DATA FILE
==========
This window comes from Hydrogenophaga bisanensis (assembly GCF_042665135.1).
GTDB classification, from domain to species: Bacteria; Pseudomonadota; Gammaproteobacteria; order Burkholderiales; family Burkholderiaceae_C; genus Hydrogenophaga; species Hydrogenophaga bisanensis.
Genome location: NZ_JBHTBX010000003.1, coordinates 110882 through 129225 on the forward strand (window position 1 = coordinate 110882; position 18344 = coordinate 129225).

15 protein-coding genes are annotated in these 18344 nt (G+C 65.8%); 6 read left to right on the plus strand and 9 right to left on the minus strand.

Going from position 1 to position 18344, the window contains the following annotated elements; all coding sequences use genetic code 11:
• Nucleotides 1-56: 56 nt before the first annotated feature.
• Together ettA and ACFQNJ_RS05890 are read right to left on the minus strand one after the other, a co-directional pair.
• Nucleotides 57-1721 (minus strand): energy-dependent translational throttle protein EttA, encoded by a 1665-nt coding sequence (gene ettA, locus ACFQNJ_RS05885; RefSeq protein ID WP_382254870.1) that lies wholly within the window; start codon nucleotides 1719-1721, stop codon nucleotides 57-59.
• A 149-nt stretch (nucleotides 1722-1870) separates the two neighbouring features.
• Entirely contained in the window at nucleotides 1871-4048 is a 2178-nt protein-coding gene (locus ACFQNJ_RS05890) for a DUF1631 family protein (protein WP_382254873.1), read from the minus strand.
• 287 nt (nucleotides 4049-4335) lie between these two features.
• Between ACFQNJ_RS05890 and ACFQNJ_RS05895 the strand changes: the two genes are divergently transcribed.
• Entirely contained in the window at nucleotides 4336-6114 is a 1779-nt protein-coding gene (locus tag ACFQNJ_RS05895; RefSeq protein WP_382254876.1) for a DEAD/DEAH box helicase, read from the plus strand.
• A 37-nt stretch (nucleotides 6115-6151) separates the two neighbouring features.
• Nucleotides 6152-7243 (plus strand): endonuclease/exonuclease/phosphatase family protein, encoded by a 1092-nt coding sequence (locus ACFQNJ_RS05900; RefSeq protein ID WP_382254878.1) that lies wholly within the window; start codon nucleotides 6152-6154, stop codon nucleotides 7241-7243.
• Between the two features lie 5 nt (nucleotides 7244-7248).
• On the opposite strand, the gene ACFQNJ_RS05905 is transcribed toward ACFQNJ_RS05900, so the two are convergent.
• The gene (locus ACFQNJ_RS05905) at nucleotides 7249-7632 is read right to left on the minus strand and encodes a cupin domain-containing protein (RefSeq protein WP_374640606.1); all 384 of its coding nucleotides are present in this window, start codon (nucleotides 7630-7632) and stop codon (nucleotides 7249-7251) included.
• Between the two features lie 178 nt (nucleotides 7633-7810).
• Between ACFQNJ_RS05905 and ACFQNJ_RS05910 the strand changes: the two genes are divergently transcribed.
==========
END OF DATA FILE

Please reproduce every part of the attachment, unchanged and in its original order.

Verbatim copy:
This window comes from Hydrogenophaga bisanensis (assembly GCF_042665135.1).
GTDB classification, from domain to species: Bacteria; Pseudomonadota; Gammaproteobacteria; order Burkholderiales; family Burkholderiaceae_C; genus Hydrogenophaga; species Hydrogenophaga bisanensis.
Genome location: NZ_JBHTBX010000003.1, coordinates 110882 through 129225 on the forward strand (window position 1 = coordinate 110882; position 18344 = coordinate 129225).

15 protein-coding genes are annotated in these 18344 nt (G+C 65.8%); 6 read left to right on the plus strand and 9 right to left on the minus strand.

Going from position 1 to position 18344, the window contains the following annotated elements; all coding sequences use genetic code 11:
• Nucleotides 1-56: 56 nt before the first annotated feature.
• Together ettA and ACFQNJ_RS05890 are read right to left on the minus strand one after the other, a co-directional pair.
• Nucleotides 57-1721 (minus strand): energy-dependent translational throttle protein EttA, encoded by a 1665-nt coding sequence (gene ettA, locus ACFQNJ_RS05885; RefSeq protein ID WP_382254870.1) that lies wholly within the window; start codon nucleotides 1719-1721, stop codon nucleotides 57-59.
• A 149-nt stretch (nucleotides 1722-1870) separates the two neighbouring features.
• Entirely contained in the window at nucleotides 1871-4048 is a 2178-nt protein-coding gene (locus ACFQNJ_RS05890) for a DUF1631 family protein (protein WP_382254873.1), read from the minus strand.
• 287 nt (nucleotides 4049-4335) lie between these two features.
• Between ACFQNJ_RS05890 and ACFQNJ_RS05895 the strand changes: the two genes are divergently transcribed.
• Entirely contained in the window at nucleotides 4336-6114 is a 1779-nt protein-coding gene (locus tag ACFQNJ_RS05895; RefSeq protein WP_382254876.1) for a DEAD/DEAH box helicase, read from the plus strand.
• A 37-nt stretch (nucleotides 6115-6151) separates the two neighbouring features.
• Nucleotides 6152-7243 (plus strand): endonuclease/exonuclease/phosphatase family protein, encoded by a 1092-nt coding sequence (locus ACFQNJ_RS05900; RefSeq protein ID WP_382254878.1) that lies wholly within the window; start codon nucleotides 6152-6154, stop codon nucleotides 7241-7243.
• Between the two features lie 5 nt (nucleotides 7244-7248).
• On the opposite strand, the gene ACFQNJ_RS05905 is transcribed toward ACFQNJ_RS05900, so the two are convergent.
• The gene (locus ACFQNJ_RS05905) at nucleotides 7249-7632 is read right to left on the minus strand and encodes a cupin domain-containing protein (RefSeq protein WP_374640606.1); all 384 of its coding nucleotides are present in this window, start codon (nucleotides 7630-7632) and stop codon (nucleotides 7249-7251) included.
• Between the two features lie 178 nt (nucleotides 7633-7810).
• Between ACFQNJ_RS05905 and ACFQNJ_RS05910 the strand changes: the two genes are divergently transcribed.